Preliminary findings from applied research that I am carrying out with my Crisis Computing team at QCRI also reveal variation in value. In one disaster dataset we studied, up to 56% of the tweets were found to be informative. But in two other datasets, we found the number of informative tweets to be very low. Meanwhile, a recent Pew Research study found that 34% of tweets during Hurricane Sandy “involved news organizations providing content, government sources offering information, people sharing their own eyewitness accounts and still more passing along information posted by others.” In addition, “fully 25% [of tweets] involved people sharing photos and videos,” thus indicating “the degree to which visuals have become a more common element of this realm.”

Finally, this recent study analyzed over 35 million tweets posted by ~8 million users based on current trending topics. From this data, the authors identified 14 major events reflected in the tweets. These included the UK riots, Libya crisis, Virginia earthquake and Hurricane Irene, for example. The authors found that “on average, 30% of the content about an event, provides situational awareness information about the event, while 14% was spam.”

So what can we conclude from these few studies? Simply that the value of tweets for disaster response can vary considerably over time and space. The debate should thus not center around whether tweets yield added value for disaster response but rather what drives this variation in value. Identifying these drivers may enable those with influence to incentivize high-value tweets.

This interesting study, “Do All Birds Tweet the Same? Characterizing Twitter Around the World,” reveals some very interesting drivers. The social network analysis (SNA) of some 5 million users and 5 billion tweets across 10 countries reveals that “users in the US give Twitter a more informative purpose, which is reflected in more globalized communities, which are more hierarchical.” The study is available here (PDF). This American penchant for posting “informative” tweets is obviously not universal. To this end, studying network typologies on Twitter may yield further insights on how certain networks can be induced—at a structural level—to post more informative tweets following major disasters.

Twitter Pablo Gov

Regardless of network typology, however, policy still has an important role to play in incentivizing high-value tweets. To be sure, if demand for such tweets is not encouraged, why would supply follow? Take the forward-thinking approach by the Government of the Philippines, for example. The government actively en-couraged users to use specific hashtags for disaster tweets days before Typhoon Pablo made landfall. To make this kind of disaster reporting via twitter more actionable, the Government could also encourage the posting of pictures and the use of a structured reporting syntax—perhaps a simplified version of the Tweak the Tweet approach. Doing so would not only provide the government with greater situational awareness, it would also facilitate self-organized disaster response initiatives.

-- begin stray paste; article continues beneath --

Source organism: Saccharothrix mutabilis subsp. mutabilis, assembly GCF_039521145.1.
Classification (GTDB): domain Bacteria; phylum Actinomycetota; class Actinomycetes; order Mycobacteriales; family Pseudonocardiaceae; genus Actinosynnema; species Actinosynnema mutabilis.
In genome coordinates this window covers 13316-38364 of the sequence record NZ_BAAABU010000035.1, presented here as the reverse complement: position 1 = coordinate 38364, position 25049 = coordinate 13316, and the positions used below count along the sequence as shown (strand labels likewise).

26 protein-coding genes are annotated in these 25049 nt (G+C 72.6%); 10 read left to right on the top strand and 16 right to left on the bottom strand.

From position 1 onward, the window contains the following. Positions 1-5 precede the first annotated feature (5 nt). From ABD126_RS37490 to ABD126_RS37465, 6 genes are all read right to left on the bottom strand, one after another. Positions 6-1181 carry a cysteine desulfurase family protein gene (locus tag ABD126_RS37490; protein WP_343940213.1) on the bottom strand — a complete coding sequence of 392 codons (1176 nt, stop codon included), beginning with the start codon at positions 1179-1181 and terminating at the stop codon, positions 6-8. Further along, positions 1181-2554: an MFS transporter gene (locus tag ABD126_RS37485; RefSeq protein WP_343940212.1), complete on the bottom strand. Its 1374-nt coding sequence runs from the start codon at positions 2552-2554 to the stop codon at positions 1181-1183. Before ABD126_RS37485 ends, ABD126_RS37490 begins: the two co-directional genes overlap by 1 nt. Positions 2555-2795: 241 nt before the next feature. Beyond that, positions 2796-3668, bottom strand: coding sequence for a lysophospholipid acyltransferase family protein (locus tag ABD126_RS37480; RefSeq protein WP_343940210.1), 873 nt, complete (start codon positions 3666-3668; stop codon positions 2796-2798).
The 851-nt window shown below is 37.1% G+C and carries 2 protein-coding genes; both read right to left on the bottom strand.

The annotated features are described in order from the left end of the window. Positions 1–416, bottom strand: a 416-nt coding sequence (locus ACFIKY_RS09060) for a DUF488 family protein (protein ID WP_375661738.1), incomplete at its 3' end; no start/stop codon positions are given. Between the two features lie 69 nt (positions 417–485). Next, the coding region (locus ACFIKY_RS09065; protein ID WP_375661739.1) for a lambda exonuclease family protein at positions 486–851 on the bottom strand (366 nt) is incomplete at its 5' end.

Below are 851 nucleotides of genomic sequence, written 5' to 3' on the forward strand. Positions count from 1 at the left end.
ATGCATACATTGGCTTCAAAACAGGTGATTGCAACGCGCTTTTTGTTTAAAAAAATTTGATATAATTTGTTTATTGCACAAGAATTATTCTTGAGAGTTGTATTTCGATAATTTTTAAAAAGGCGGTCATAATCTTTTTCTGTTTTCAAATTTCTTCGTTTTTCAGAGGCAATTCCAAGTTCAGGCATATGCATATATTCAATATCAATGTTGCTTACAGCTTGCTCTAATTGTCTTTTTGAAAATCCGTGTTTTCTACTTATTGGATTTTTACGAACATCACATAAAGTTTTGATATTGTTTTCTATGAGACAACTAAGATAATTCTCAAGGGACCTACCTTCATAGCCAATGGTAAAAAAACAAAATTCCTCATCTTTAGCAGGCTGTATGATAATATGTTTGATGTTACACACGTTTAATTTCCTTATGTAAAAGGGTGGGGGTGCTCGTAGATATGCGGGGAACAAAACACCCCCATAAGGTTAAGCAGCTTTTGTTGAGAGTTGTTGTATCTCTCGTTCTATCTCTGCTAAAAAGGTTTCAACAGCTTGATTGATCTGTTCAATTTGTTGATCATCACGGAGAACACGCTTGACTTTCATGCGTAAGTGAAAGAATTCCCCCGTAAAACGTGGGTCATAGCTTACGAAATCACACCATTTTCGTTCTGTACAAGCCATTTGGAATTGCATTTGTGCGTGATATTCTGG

In closing, perhaps we ought to keep in mind that even if only, say, 0.001% of the 20 million+ tweets generated during the first five days of Hurricane Sandy were actionable and only half of these were accurate, this would still mean over a thousand informative, real-time tweets, or about 15,000 words, or 25 pages of single-space, relevant, actionable and timely disaster information.

PS. While the credibility and veracity of tweets is an important and related topic of conversation, I have already written at length about this.

MAQSA: Social Analytics of User Responses to News

Designed by QCRI in partnership with MIT and Al-Jazeera, MAQSA provides an interactive topic-centric dashboard that summarizes news articles and user responses (comments, tweets, etc.) to these news items. The platform thus helps editors and publishers in newsrooms like Al-Jazeera’s better “understand user engagement and audience sentiment evolution on various topics of interest.” In addition, MAQSA “helps news consumers explore public reaction on articles relevant to a topic and refine their exploration via related entities, topics, articles and tweets.” The pilot platform currently uses Al-Jazeera data such as Op-Eds from Al-Jazeera English.

Given a topic such as “The Arab Spring,” or “Oil Spill”, the platform combines time, geography and topic to “generate a detailed activity dashboard around relevant articles. The dashboard contains an annotated comment timeline and a social graph of comments. It utilizes commenters’ locations to build maps of comment sentiment and topics by region of the world. Finally, to facilitate exploration, MAQSA provides listings of related entities, articles, and tweets. It algorithmically processes large collections of articles and tweets, and enables the dynamic specification of topics and dates for exploration.”

While others have tried to develop similar dashboards in the past, these have “not taken a topic-centric approach to viewing a collection of news articles with a focus on their user comments in the way we propose.” The team at QCRI has since added a number of exciting new features for Al-Jazeera to try out as widgets on their site. I’ll be sure to blog about these and other updates when they are officially launched. Note that other media companies (e.g., UK Guardian) will also be able to use this platform and widgets once they become public.

As always with such new initiatives, my very first thought and question is: how might we apply them in a humanitarian context? For example, perhaps MAQSA could be repurposed to do social analytics of responses from local stakeholders with respect to humanitarian news articles produced by IRIN, an award-winning humanitarian news and analysis service covering the parts of the world often under-reported, misunderstood or ignored. Perhaps an SMS component could also be added to a MAQSA-IRIN platform to facilitate this. Or perhaps there’s an application for the work that Internews carries out with local journalists and consumers of information around the world. What do you think?